Year A, Proper 23 October 15, 2017 The Reverend Dr. Brent Was
“Rejoice in the Lord always; again I will say, Rejoice.”
Now that is a refreshing way to kick off a sermon! Take a deep breath. “Rejoice!”
Our problems, the problems of the world are real, but they will not have the final word. “The peace of God, which surpasses all understanding, will guard your hearts and your minds in Christ Jesus.” “Again I will say, Rejoice!” But before we get carried away with too much rejoicing, let’s deal with the outer darkness and the gnashing of teeth.
Matthew’s Parable of the Wedding Banquet is hard. The first part of the story, the invitation to the wedding banquet, the rejection by the usual invitees and the acceptance by the people on the streets is a variation on the theme “the first will be last and the last will be first.” That’s a fine message. The part about destroying those murders and burning their cities… Remember, Matthew’s community existed in the traumatic wake of the destruction of the Temple. Everything was shattered; their government, economy, religion, all crushed under a Roman sandal. They were trying to make meaning of the desolating sacrilege and the Evangelist places the wrath of God in General Titus and his Legions. Fair enough.
But then it jumps to the guest found not wearing the appropriate wedding robe. He was taken, bound and thrown into the outer darkness. That doesn’t make a lot of sense. He was pulled in off the street, right? No one walks around with a wedding robe. The punishment seems arbitrary and cruel. Likely, though, this was a separate parable that somehow got folded into this one. As a stand-alone parable it makes more sense, but it is still a pointed message: showing up is not enough; you need to be prepared, you need to be doing what you are supposed to be doing. The doctrine of grace is that God’s invitation is offered to everyone, the deserving and the undeserving, or as it says here, “both good and bad.” We are all invited, but God leaves it is up to us to RSVP, to change our hearts and minds, to put on the armor of light, the wedding rode, and partake of the feast. Just getting the invitation is not enough, we need to respond.
Jesus tells us very clearly how to respond. Just a few chapters on Jesus teaches, “for I was hungry and you gave me food, I was thirsty and you gave me something to drink…” that is how we inherit the Kingdom. Easy-peasy, right? Just be utterly selfless, serving the least of these, friend and enemy, and the Kingdom of Heaven is yours! Jesus is clear about all the “love-stuff” but how do we put ourselves in a posture to really do it, to love friend and enemy in the way we are expected to, especially when that is the last thing we want, or feel capable of doing? St. Paul, in his letter to his friends in Philippi, lays out a path, “…stand firm in the Lord in this way, my beloved.”
Paul is a churchman, first and foremost. By that I mean that he sees “The Church”, the Body of Christ as primary to our relationship with God, or maybe more accurately, being part of the Church, being part of a Christ-centered community is a, if not the primary practice of the Gospel of Jesus Christ. Everything Paul does and writes is about building that Body, enabling us, would-be disciples of Jesus, to participate in it, because holy community is the Way of and to Jesus. This short passage in the letter to the people in Philippi offers some deep wisdom on a primary Christian practice: living in community.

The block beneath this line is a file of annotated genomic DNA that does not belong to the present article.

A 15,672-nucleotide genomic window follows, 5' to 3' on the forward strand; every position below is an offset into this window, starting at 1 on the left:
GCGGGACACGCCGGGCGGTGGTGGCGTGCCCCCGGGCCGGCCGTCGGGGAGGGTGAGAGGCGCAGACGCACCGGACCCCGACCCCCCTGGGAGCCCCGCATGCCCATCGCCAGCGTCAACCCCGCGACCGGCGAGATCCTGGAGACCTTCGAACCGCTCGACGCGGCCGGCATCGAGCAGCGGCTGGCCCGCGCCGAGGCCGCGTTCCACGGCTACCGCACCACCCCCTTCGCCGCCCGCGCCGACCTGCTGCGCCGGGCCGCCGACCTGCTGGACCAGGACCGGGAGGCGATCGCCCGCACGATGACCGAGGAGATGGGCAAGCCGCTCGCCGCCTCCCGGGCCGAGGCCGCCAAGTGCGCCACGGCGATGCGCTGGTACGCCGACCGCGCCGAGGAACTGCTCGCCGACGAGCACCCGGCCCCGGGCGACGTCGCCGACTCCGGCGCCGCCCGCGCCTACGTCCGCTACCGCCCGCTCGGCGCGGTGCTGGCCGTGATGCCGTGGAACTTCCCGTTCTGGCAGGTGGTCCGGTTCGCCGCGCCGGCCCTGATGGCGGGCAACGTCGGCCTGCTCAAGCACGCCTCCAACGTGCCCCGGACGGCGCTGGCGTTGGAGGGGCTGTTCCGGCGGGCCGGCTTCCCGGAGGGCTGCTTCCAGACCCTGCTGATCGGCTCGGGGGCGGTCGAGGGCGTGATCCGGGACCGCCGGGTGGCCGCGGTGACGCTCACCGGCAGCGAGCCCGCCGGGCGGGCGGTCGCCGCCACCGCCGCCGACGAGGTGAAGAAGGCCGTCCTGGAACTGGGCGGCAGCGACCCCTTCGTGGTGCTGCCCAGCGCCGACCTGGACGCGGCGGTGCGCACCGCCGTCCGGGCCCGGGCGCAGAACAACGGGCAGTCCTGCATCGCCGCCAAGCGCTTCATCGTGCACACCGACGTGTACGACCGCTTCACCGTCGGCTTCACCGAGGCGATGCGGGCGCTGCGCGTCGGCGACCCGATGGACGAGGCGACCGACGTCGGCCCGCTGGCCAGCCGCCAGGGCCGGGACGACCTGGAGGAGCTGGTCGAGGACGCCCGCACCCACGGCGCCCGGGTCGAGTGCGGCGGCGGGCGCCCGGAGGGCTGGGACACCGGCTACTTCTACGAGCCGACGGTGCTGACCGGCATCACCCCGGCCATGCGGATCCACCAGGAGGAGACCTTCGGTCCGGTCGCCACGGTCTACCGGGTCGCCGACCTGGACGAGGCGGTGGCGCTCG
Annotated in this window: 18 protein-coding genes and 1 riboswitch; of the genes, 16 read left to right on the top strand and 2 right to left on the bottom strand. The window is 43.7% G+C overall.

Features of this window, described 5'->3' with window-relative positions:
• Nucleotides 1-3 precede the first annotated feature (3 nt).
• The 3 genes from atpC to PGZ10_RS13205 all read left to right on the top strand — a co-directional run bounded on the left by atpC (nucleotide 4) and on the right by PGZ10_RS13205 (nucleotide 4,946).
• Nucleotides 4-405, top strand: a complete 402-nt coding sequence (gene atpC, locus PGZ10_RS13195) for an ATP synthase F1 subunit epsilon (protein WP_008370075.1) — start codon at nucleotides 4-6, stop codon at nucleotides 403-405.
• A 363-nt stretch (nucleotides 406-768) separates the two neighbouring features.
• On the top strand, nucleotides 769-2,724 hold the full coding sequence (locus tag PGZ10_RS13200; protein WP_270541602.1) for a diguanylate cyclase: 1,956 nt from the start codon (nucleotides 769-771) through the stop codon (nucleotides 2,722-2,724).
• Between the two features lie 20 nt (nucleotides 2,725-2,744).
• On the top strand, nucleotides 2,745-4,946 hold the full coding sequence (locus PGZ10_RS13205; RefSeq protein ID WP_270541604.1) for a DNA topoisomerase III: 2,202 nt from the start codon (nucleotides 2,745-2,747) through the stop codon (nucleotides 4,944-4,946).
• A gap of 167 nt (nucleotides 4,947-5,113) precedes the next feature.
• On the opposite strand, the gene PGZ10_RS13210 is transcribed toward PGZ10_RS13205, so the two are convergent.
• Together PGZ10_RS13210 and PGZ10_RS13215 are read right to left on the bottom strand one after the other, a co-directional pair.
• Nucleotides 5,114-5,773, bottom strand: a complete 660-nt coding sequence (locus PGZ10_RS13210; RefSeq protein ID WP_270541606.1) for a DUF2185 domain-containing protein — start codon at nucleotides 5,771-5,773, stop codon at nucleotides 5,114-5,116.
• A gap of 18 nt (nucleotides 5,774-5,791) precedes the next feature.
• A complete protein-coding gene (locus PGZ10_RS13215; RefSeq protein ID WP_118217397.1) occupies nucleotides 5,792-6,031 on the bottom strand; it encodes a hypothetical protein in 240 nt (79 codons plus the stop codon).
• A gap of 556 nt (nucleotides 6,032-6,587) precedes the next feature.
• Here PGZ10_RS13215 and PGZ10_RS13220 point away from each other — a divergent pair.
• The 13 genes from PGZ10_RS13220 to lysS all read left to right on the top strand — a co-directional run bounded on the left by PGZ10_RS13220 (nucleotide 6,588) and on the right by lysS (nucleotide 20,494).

Community life is fabulous. We’re doing it right now. It is dynamic, exciting, fun. Through it we find companionship, accountability, encouragement, security, friendship, love. We find a sense of purpose. We grow and learn. Though we all need our solitude, we are not solitary creatures, we need connection to others. How many of your fondest memories are about experiences you had in community? So many of mine are all wrapped up with classmates, folks I’ve volunteered with, members of this church and others and in the communities of friends and home-schoolers I have been part of. Families are a form of community. Community is the stuff of life.
In times of joy, we gather. Weddings, baptisms, birthdays, feasts and holidays of all sorts. And we gather in times of loss and tragedy. Funerals. Commemorations. Vigils for the slain. I have two friends who pastor churches in Sonoma County. In one of their churches, at least eleven families have been burnt out of their homes, and many more are evacuated. Their Facebook pages are a litany of community life, of people gathering together because they need to gather together, a light in the darkness. And all that gathering together is wicked easy, isn’t it?
Windy and I lived and worked at an Episcopal monastery for five years. The monks’ lives were ordered by a rule of life which had its basis in the Rule of St. Benedict. They had a pretty rigorous practice, most famously poverty, obedience and chastity. But what we observed, right in line with St. Benedict in the 6th century, was that those big three were challenging to the brothers, but day in, day out, the biggest source of stress and conflict, and hence the biggest site of monastic practice, was simply living together. Being poor, obedient and celibate is one thing; taking every meal, going to church four times a day, sharing a bathroom with Brother So-and-so is in an entirely different category of asceticism. Living in community is hard. There is a lot of bumping into each other, lots of opportunities for opposing ideas about how things should be done, from how to select a new superior to how nasty does a sponge need to be before it is thrown away. Famously at the mother house in England there was a box on a shelf in the basement labeled “Bits of string too short to use.” I can only imagine the fights that led to that box’s existence. We remember Euodia and Syntyche two thousand years later because they were in some kind of conflict. We do pretty well here. Resurrection is not a conflicted community, but still, community life is challenging.